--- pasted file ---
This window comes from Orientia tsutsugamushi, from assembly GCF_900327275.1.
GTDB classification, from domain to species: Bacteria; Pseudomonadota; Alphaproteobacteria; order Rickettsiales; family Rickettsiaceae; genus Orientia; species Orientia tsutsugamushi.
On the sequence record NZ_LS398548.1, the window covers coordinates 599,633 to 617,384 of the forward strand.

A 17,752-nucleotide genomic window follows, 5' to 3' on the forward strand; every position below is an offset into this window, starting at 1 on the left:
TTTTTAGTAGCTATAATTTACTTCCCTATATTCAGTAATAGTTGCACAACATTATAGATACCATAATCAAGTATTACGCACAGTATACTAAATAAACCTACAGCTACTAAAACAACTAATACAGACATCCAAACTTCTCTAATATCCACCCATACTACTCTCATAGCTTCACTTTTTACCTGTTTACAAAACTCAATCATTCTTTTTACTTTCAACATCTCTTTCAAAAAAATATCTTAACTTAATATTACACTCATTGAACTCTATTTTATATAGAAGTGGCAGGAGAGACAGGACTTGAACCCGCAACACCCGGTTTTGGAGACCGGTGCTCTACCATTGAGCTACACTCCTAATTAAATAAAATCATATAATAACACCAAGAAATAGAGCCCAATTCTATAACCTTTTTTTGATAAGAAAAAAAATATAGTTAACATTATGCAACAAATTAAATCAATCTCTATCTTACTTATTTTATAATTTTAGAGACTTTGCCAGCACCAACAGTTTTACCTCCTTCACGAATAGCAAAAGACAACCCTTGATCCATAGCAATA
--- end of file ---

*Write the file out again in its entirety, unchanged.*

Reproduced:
This window comes from Orientia tsutsugamushi, from assembly GCF_900327275.1.
GTDB classification, from domain to species: Bacteria; Pseudomonadota; Alphaproteobacteria; order Rickettsiales; family Rickettsiaceae; genus Orientia; species Orientia tsutsugamushi.
On the sequence record NZ_LS398548.1, the window covers coordinates 599,633 to 617,384 of the forward strand.

A 17,752-nucleotide genomic window follows, 5' to 3' on the forward strand; every position below is an offset into this window, starting at 1 on the left:
TTTTTAGTAGCTATAATTTACTTCCCTATATTCAGTAATAGTTGCACAACATTATAGATACCATAATCAAGTATTACGCACAGTATACTAAATAAACCTACAGCTACTAAAACAACTAATACAGACATCCAAACTTCTCTAATATCCACCCATACTACTCTCATAGCTTCACTTTTTACCTGTTTACAAAACTCAATCATTCTTTTTACTTTCAACATCTCTTTCAAAAAAATATCTTAACTTAATATTACACTCATTGAACTCTATTTTATATAGAAGTGGCAGGAGAGACAGGACTTGAACCCGCAACACCCGGTTTTGGAGACCGGTGCTCTACCATTGAGCTACACTCCTAATTAAATAAAATCATATAATAACACCAAGAAATAGAGCCCAATTCTATAACCTTTTTTTGATAAGAAAAAAAATATAGTTAACATTATGCAACAAATTAAATCAATCTCTATCTTACTTATTTTATAATTTTAGAGACTTTGCCAGCACCAACAGTTTTACCTCCTTCACGAATAGCAAAAGACAACCCTTGATCCATAGCAATA